Globally, the marijuana market is worth $150 billion per year, according to the United Nations, including $50 billion in the United States. Most of that spending is still done illegally, but momentum to legalize marijuana is increasing worldwide, so there's a tremendous opportunity for marijuana stocks like Aphria.
Admittedly, Aphria's got some black eyes. Allegations that it paid too much for acquisitions last year resulted in an internal investigation, a decision by its CEO to step down, and CA$50 million impairment charge. However, sales are set to climb markedly this year because of a tripling of its marijuana production, and new management might be just what it needs to capture more market share. If so, then picking up shares from the bargain bin now could prove more profitable than buying a penny stock.
Image source: Getty Images.
A better bet on the future
Travis Hoium (Lyft): Forget the $911 million loss in 2018 or the second place that Lyft has behind Uber -- I think Lyft will be a truly transformative company over the next decade. The company is not only a leader in ride-sharing today, but it's also developing self-driving vehicles and the underlying robotic transportation ecosystem that could change the way we move.
Whether you're looking at Lyft or Uber, ride-sharing is just the start of the business. They're trying to build a two-sided market with a large customer base who will ultimately rely on them for rides from self-driving vehicles, for food delivery, and many other services. The other side of the market is drivers, who may ultimately be replaced by self-driving vehicles.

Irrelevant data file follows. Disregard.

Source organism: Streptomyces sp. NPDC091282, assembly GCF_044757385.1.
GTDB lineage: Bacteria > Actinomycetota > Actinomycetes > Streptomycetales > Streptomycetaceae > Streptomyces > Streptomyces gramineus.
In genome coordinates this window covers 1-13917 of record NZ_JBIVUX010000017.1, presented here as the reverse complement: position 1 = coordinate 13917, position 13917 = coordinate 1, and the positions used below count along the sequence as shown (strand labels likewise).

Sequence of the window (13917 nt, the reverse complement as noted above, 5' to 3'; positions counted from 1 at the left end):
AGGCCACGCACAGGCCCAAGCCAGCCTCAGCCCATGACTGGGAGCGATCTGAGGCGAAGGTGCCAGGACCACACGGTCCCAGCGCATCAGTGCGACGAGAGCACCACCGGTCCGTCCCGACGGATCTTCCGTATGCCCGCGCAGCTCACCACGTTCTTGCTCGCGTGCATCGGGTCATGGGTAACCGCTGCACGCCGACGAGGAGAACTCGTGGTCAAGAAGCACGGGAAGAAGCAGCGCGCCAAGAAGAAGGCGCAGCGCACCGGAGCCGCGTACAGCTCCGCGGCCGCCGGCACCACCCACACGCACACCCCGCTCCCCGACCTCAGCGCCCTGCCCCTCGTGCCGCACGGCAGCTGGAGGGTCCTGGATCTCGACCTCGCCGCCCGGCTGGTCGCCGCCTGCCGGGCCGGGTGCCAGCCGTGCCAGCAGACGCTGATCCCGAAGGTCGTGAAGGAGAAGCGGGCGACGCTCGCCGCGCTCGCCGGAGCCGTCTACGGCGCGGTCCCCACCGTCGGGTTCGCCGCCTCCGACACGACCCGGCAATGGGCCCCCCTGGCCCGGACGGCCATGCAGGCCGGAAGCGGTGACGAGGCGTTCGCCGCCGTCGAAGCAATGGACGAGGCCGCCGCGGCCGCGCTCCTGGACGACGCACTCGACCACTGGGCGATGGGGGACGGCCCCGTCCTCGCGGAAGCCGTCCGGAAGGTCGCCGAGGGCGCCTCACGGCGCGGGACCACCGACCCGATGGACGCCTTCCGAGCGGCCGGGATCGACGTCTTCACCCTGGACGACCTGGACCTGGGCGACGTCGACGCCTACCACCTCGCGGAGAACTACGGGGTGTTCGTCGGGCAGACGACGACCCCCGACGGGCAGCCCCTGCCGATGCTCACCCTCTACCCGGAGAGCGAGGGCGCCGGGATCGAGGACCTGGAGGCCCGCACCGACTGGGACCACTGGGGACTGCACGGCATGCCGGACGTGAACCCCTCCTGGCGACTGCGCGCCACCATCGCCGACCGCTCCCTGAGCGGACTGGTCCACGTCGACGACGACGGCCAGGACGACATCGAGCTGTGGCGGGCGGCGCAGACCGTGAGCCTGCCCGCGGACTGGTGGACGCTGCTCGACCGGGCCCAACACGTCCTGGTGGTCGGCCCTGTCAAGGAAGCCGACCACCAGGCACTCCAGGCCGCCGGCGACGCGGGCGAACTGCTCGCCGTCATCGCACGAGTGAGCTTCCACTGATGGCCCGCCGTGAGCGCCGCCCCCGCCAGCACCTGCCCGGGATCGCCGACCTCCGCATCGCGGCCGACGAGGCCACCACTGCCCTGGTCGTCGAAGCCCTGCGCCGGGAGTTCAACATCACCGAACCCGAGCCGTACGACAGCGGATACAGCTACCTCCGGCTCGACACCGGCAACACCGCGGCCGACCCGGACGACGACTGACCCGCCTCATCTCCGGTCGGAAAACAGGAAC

The most important piece of this business is building the network of customers who will ultimately be the drivers of demand long term. With a base of customers, Lyft will have money to invest in infrastructure, which can be leveraged to improve safety and lower costs.
The risk for Lyft is if competitors like General Motors or Google's Waymo start building self-driving networks before Lyft can. They may be able to break into the market and build a customer base to rival Lyft. However, I think it's more likely that technology won't be the differentiator, but rather the trust Lyft has built with customers to get them from point A to point B.
Disruption isn't always a straight line to success, and in the tech industry, it can be costly. But if Lyft is one of a handful of autonomous transportation companies left standing a decade from now, it will have been a huge winner for investors.
Great stocks from different ends of the market
Blue Apron, Aphria, and Lyft may come from very different places in the market, but they're all disrupting the status quo and have a lot of potential for growth. Despite any risks, they're much better bets than most penny stocks investors might be considering today.
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John Mackey, CEO of Whole Foods Market, an Amazon subsidiary, is a member of The Motley Fool's board of directors. Suzanne Frey, an executive at Alphabet, is a member of The Motley Fool's board of directors. Leo Sun owns shares of Amazon. Timothy Green owns shares of General Motors. Travis Hoium has no position in any of the stocks mentioned. The Motley Fool owns shares of and recommends Alphabet (A and C shares), Amazon, and Etsy. The Motley Fool has a disclosure policy.